From sugary-sweet eggs to luxury chocolate truffles, Easter is a time many will be exchanging treats with their loved ones.
But maybe check the expiration date on the box, just to make sure it was made in this century.
Chocolate commissioned by Queen Victoria 121 years ago has been found in its original packaging in a Boer War helmet case in Norfolk, eastern England.
British confectionery giants Cadbury, Fry and Rowntrees manufacturerd chocolate batches in 1900 to boost morale for soldiers fighting in the Second Boer War in South Africa, although it’s not certain which company made this particular tin.
The bar and helmet belonged to the 8th Baronet Henry Edward Paston-Bedingfeld, who fought in the war, said the National Trust in a press release this week.
“Although it no longer looks appetising and is well past its use by date — you wouldn’t want it as your Easter treat — it is still complete and a remarkable find,” said Anna Forrest, the National Trust’s cultural heritage curator. “We can only assume that the 8th Baronet kept the chocolate with the helmet as a memento of his time in the Boer War.”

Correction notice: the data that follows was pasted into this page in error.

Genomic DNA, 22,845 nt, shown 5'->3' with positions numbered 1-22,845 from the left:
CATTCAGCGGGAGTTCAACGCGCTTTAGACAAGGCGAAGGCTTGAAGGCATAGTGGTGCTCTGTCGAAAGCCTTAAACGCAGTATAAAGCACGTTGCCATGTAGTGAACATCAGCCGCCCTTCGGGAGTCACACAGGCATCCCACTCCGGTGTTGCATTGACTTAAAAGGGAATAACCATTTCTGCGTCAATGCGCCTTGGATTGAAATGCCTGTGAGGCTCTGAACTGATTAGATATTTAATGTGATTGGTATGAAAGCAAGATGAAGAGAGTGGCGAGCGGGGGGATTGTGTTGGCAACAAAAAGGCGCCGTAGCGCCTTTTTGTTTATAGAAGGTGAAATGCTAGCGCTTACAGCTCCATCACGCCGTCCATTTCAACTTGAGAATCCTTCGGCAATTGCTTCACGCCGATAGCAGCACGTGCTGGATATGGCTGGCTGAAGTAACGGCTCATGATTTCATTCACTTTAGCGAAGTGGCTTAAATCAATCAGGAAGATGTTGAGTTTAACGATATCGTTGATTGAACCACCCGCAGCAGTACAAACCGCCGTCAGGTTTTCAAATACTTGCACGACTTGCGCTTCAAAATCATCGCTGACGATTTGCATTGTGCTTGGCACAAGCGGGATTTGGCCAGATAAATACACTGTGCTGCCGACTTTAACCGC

Staff and members of Paston-Bedingfeld’s family found the tin of chocolate in the attic of the conservation charity’s Oxburgh Hall among the possessions of his daughter, Frances Greathead, who died last year aged 100.
A tin of chocolate commissioned by Queen Victoria 121 years ago has been found in eastern England. Credit: From National Trust/Twitter
The National Trust said Cadbury, Fry and Rowntree initially refused to brand the chocolate because they were pacifist Quakers who opposed the war in South Africa.
Eventually they caved to Queen Victoria’s request and produced 100,000 tins, many of which the soldiers preserved, according to the National Trust.
However, as the tins were never branded, it is not clear which of the three manufacturers made the chocolate discovered at Oxburgh Hall.
The tins, inscribed with messages from the monarch who ruled between 1837 and 1901, each held half a pound of chocolate, said the charity.
“By the turn of the century, Henry was a Major in the militia of the King’s Liverpool Regiment and fought in the Boer War,” said Forrest. “He was still in South Africa when his father died in 1902, which is when he returned to England and to Oxburgh Hall, aged 42.”